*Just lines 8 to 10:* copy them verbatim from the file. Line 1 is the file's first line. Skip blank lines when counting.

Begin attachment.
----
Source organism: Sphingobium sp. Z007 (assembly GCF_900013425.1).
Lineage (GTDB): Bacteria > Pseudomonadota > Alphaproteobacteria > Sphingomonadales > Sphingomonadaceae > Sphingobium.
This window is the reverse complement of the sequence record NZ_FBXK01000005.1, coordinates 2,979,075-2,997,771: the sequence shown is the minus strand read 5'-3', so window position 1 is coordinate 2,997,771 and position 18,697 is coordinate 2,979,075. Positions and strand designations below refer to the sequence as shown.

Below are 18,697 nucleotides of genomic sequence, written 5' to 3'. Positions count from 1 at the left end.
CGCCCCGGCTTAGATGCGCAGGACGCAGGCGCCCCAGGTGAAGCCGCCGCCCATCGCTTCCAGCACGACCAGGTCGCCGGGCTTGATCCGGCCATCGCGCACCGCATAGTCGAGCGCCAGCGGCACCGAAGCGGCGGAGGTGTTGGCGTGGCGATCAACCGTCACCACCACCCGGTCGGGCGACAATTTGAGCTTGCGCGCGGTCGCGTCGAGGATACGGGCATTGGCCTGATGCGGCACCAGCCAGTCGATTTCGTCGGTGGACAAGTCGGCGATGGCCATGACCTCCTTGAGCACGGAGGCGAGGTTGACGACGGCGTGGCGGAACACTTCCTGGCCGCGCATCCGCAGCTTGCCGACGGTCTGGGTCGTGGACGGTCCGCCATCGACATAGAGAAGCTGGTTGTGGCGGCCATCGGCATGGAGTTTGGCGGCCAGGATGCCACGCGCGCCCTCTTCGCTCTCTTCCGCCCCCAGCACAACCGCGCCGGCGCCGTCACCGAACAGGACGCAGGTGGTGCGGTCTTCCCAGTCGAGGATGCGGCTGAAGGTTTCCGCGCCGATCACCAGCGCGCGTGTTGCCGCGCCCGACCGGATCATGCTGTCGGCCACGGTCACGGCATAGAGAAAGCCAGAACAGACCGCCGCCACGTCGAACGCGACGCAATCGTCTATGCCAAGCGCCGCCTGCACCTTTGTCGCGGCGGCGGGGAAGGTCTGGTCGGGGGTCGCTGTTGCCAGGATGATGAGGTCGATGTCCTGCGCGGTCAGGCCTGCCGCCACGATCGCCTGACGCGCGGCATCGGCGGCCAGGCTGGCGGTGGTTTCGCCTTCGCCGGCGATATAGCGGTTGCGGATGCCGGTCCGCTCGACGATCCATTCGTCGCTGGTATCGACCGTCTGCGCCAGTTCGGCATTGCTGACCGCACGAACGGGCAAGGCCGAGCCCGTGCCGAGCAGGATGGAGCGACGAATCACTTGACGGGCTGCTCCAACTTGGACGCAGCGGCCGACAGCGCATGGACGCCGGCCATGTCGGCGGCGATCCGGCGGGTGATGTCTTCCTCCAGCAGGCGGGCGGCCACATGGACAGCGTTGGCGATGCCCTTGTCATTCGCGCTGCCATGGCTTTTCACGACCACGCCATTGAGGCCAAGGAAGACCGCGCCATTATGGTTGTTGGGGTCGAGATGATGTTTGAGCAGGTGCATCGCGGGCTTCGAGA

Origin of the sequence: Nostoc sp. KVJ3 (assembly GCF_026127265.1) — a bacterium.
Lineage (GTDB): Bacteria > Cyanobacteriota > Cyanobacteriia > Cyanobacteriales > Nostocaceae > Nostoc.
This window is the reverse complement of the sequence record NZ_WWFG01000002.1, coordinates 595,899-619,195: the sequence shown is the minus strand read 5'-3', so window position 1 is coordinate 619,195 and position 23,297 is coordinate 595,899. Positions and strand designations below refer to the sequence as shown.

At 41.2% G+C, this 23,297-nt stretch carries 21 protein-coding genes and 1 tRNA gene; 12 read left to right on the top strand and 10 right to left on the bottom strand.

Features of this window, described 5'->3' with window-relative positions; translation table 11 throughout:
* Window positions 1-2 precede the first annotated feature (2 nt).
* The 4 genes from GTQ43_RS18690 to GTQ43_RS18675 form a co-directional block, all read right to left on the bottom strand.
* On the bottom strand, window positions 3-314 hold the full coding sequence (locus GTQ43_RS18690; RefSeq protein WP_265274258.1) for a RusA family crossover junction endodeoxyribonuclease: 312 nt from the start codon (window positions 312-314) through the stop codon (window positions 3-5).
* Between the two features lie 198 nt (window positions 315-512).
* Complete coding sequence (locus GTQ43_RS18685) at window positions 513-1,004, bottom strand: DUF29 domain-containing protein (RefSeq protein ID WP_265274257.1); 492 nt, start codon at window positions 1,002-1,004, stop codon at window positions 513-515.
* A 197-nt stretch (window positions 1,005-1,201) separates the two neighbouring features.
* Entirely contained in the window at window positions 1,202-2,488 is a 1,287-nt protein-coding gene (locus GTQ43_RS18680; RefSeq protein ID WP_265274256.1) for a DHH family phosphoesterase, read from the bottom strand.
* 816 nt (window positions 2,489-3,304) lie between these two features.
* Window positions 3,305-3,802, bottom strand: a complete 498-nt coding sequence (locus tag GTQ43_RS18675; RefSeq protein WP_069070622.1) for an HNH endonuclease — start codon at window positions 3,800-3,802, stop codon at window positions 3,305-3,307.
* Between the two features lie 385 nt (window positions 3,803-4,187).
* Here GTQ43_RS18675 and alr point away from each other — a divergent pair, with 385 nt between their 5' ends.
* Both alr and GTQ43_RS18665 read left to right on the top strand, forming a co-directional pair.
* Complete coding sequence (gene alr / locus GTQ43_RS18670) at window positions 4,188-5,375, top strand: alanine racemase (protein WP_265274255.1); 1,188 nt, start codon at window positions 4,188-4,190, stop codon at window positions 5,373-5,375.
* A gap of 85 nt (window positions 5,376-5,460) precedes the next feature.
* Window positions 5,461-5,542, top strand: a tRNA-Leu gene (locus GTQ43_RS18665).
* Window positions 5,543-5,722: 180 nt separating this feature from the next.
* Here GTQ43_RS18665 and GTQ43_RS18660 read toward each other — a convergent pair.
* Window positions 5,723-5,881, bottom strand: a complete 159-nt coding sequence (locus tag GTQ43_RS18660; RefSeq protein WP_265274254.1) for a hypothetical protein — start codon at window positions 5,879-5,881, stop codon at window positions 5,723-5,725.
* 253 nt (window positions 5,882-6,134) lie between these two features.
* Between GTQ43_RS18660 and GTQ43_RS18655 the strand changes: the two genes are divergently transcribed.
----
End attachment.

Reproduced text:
This window is the reverse complement of the sequence record NZ_WWFG01000002.1, coordinates 595,899-619,195: the sequence shown is the minus strand read 5'-3', so window position 1 is coordinate 619,195 and position 23,297 is coordinate 595,899. Positions and strand designations below refer to the sequence as shown.

At 41.2% G+C, this 23,297-nt stretch carries 21 protein-coding genes and 1 tRNA gene; 12 read left to right on the top strand and 10 right to left on the bottom strand.

Features of this window, described 5'->3' with window-relative positions; translation table 11 throughout: